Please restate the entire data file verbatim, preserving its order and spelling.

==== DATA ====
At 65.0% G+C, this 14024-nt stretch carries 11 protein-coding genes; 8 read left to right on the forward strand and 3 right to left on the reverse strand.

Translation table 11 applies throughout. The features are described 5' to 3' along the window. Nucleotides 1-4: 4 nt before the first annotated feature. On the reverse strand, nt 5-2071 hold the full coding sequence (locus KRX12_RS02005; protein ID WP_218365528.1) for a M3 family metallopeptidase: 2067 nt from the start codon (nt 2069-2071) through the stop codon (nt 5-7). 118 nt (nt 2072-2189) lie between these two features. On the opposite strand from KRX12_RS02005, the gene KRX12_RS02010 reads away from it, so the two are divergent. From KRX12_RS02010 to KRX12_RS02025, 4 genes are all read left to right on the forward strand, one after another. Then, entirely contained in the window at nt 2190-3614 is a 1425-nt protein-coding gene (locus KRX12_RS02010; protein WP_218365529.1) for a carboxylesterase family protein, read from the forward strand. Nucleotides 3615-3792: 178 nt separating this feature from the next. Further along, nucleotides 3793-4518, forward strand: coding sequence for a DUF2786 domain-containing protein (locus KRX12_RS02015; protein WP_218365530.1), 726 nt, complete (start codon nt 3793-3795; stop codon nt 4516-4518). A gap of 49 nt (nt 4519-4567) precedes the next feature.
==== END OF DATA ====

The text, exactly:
At 65.0% G+C, this 14024-nt stretch carries 11 protein-coding genes; 8 read left to right on the forward strand and 3 right to left on the reverse strand.

Translation table 11 applies throughout. The features are described 5' to 3' along the window. Nucleotides 1-4: 4 nt before the first annotated feature. On the reverse strand, nt 5-2071 hold the full coding sequence (locus KRX12_RS02005; protein ID WP_218365528.1) for a M3 family metallopeptidase: 2067 nt from the start codon (nt 2069-2071) through the stop codon (nt 5-7). 118 nt (nt 2072-2189) lie between these two features. On the opposite strand from KRX12_RS02005, the gene KRX12_RS02010 reads away from it, so the two are divergent. From KRX12_RS02010 to KRX12_RS02025, 4 genes are all read left to right on the forward strand, one after another. Then, entirely contained in the window at nt 2190-3614 is a 1425-nt protein-coding gene (locus KRX12_RS02010; protein WP_218365529.1) for a carboxylesterase family protein, read from the forward strand. Nucleotides 3615-3792: 178 nt separating this feature from the next. Further along, nucleotides 3793-4518, forward strand: coding sequence for a DUF2786 domain-containing protein (locus KRX12_RS02015; protein WP_218365530.1), 726 nt, complete (start codon nt 3793-3795; stop codon nt 4516-4518). A gap of 49 nt (nt 4519-4567) precedes the next feature.